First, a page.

Mary Catherine “Cath” Talarico has made plenty of mistakes in her young life which is the reason she has adopted the persona of “New Cath”. New Cath doesn’t make mistakes. New Cath keeps to herself. New Cath doesn’t go out drinking, go on dates or have relationships. All of those things end in epic mistakes so it’s best just to keep to herself. She is currently living in London working for a museum and she spends a lot of her time commuting and often observes the fellow passengers around her. One she has nicknamed “City” – good looking, nice suit, obviously works in London’s financial district, known as the City, hence the nickname.
New Cath slides a bit when she finds herself waking up in City’s apartment with very little recollection of how she got there. As the pieces of the night come back to her, she remembers that City was a perfect gentleman. She was right about the job and the fact that he comes from money, but it seems that City also has a bit of a hidden side, being a talented artist. Although Cath wants to run, because she doesn’t get involved with anyone these days, there’s an attraction that she can’t ignore. Even though City – actually Nev Chamberlain – would like more, Cath refuses dates, calling the shots turning up at night and leaving before dawn.
Nev is stuck in a career he’s no longer interested in, stifled from his real ambition to paint. Threatened with sacking from the family bank if he doesn’t settle down, get himself a wife and start a family by his overbearing brother, Nev has a proposition for Cath that he thinks could benefit them both – and that might gently ease Cath into more of a commitment. He’s already smitten with his tattooed bad girl but he’s aware that she’s ready to bolt at any moment. Although Cath agrees to his proposal it’s clear she has some reservations, given she has to spend a weekend with his family.
Even though Nev has always been open with her, Cath has been cagey about her past. It’s all about to come out during their weekend with his family and Cath knows she’s done the one thing she should never have done – fall for someone yet again who will only hurt her.
I first heard about this book over at Aussie author Rachael Johns’ blog where she had a guest post with the author talking about the book. I immediately wanted to read it because it sort of reminded me a little of Her Best Worst Mistake, by Sarah Mayberry that I read recently and the bad girl vs good boy scenario is very underrepresented in the romances I’ve read. So I bought it for my Kindle.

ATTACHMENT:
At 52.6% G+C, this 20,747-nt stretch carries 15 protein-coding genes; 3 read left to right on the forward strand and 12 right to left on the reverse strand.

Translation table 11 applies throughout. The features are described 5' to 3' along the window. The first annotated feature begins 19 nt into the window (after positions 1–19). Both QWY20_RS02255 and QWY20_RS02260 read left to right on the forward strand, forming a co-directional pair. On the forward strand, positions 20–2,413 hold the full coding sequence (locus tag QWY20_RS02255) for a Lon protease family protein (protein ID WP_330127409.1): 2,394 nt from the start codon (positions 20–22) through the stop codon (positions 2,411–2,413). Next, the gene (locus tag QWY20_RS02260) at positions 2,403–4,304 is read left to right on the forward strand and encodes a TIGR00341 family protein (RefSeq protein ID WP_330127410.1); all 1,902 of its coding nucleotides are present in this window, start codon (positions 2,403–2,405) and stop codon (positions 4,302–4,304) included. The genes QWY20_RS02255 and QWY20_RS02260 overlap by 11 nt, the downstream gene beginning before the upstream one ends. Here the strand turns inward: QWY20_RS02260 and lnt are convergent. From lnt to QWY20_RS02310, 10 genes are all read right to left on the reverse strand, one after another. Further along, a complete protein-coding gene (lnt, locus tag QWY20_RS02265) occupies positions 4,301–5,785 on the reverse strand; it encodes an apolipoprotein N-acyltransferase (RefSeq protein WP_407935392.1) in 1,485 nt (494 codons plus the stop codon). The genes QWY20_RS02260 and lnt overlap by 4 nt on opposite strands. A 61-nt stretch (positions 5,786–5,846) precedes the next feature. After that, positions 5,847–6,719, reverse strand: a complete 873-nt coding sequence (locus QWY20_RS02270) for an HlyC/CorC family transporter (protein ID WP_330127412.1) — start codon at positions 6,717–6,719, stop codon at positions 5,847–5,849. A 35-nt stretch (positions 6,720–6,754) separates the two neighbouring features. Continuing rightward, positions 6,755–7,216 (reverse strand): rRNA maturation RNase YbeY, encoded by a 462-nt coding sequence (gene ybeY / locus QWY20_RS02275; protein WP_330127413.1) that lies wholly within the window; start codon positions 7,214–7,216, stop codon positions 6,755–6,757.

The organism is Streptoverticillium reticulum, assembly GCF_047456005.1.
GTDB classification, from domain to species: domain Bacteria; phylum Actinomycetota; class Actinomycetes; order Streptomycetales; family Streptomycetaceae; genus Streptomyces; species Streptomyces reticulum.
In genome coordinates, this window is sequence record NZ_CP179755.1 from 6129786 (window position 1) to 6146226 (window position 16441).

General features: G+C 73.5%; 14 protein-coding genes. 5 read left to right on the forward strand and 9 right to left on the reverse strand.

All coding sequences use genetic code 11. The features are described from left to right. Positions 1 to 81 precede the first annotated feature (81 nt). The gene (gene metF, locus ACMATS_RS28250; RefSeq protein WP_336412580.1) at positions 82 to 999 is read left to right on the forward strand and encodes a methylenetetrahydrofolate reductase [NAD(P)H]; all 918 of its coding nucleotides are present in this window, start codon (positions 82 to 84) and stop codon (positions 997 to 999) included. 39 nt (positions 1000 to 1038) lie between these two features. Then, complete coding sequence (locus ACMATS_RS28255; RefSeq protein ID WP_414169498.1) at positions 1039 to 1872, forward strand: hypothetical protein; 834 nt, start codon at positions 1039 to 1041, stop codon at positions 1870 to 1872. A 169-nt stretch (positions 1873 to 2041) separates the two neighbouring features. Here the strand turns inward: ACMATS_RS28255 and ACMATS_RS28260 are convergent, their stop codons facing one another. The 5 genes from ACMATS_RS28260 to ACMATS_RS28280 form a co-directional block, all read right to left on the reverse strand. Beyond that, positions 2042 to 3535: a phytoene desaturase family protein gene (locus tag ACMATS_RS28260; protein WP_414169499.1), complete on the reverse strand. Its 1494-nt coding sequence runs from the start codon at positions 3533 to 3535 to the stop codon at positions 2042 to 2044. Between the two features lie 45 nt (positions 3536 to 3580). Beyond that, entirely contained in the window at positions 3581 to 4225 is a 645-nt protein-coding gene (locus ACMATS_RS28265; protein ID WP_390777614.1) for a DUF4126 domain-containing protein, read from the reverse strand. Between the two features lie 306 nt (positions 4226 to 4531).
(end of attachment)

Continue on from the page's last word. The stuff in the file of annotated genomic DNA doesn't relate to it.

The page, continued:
Cath isn’t really a bad girl, she’s just had a pretty hard life and she’s developed a shell around herself to protect herself from getting hurt again because she’s been hurt quite a lot. She keeps to herself now, having few friends in England (her mother was English but she grew up in America) and immersing herself in her work. She spends her time on the train observing people, knowing who is going to turn up at the station and in what order and although she’s well aware of “City” as she calls him, they’ve never really spoken until the morning she wakes in his flat. City’s real name is (unfortunately for him) Neville Chamberlain – yes, like that Prime Minister and this reveal does lead to one amusing thought/remark made by Cath when they’re in bed:
It was the world’s dorkiest name. Nearly as bad as Rupert. No, maybe a little worse than Rupert. Neville. For goodness’ sake. “I never thought I’d be penetrated by a Neville,” she said wonderingly. “Maybe a Colin, or a Simon….”
I really liked Nev, especially as he was so understanding and supportive of Cath and all her issues, patiently waiting for her to turn up when you know he’d have preferred to take it a step further and actually take her out on dates and be involved in a more traditional relationship. I felt a bit impatient with Cath because the truth behind her commitment-shy nature doesn’t come out until later in the book so a lot of the time when she was giving the poor guy the brush off and trying to back off (although admittedly she never does quite a good job of it, not as much as she’d like!) I would be questioning her in my mind, thinking “are you nuts woman?”
About Last Night was not quite what I expected, but I really liked the opposing characters of Nev and Cath and the fact that they were both a bit lonely and isolated. Cath is desperate to turn her life around and because of that, she’s not let anyone be close to her. Nev isn’t exactly happy in his own life either, disenchanted with banking. He’s attracted to Cath and her tattoos and I thought that part of the story was really fabulous. I appreciate tattoos with meaning and I feel that Knox put a lot of thought into Cath’s ink and what they meant and the stories behind them. I think they sounded quite beautiful.
A racy fun read but with a genuine deeper serious side. I enjoyed it.
Book #123 of 2012